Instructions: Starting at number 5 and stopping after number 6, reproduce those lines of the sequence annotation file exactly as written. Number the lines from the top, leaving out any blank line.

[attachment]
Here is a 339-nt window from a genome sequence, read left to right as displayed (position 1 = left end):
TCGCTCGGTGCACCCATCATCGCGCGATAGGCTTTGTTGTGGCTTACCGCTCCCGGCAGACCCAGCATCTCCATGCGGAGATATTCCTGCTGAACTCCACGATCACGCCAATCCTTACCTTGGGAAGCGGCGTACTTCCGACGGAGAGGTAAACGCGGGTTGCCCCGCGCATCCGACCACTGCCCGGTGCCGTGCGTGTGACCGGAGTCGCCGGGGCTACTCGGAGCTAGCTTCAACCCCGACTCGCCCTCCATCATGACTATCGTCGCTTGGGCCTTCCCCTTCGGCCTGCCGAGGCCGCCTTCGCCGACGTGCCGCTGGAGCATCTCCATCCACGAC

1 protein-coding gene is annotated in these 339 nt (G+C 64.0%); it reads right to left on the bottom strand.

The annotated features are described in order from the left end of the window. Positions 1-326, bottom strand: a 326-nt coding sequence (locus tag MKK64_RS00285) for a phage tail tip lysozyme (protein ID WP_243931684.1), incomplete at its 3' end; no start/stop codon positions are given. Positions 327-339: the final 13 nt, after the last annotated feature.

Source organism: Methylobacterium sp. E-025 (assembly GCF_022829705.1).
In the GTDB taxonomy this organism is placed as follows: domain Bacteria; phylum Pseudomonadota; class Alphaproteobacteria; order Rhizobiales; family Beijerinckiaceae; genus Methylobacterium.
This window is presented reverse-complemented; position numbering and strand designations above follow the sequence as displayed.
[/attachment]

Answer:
Source organism: Methylobacterium sp. E-025 (assembly GCF_022829705.1).
In the GTDB taxonomy this organism is placed as follows: domain Bacteria; phylum Pseudomonadota; class Alphaproteobacteria; order Rhizobiales; family Beijerinckiaceae; genus Methylobacterium.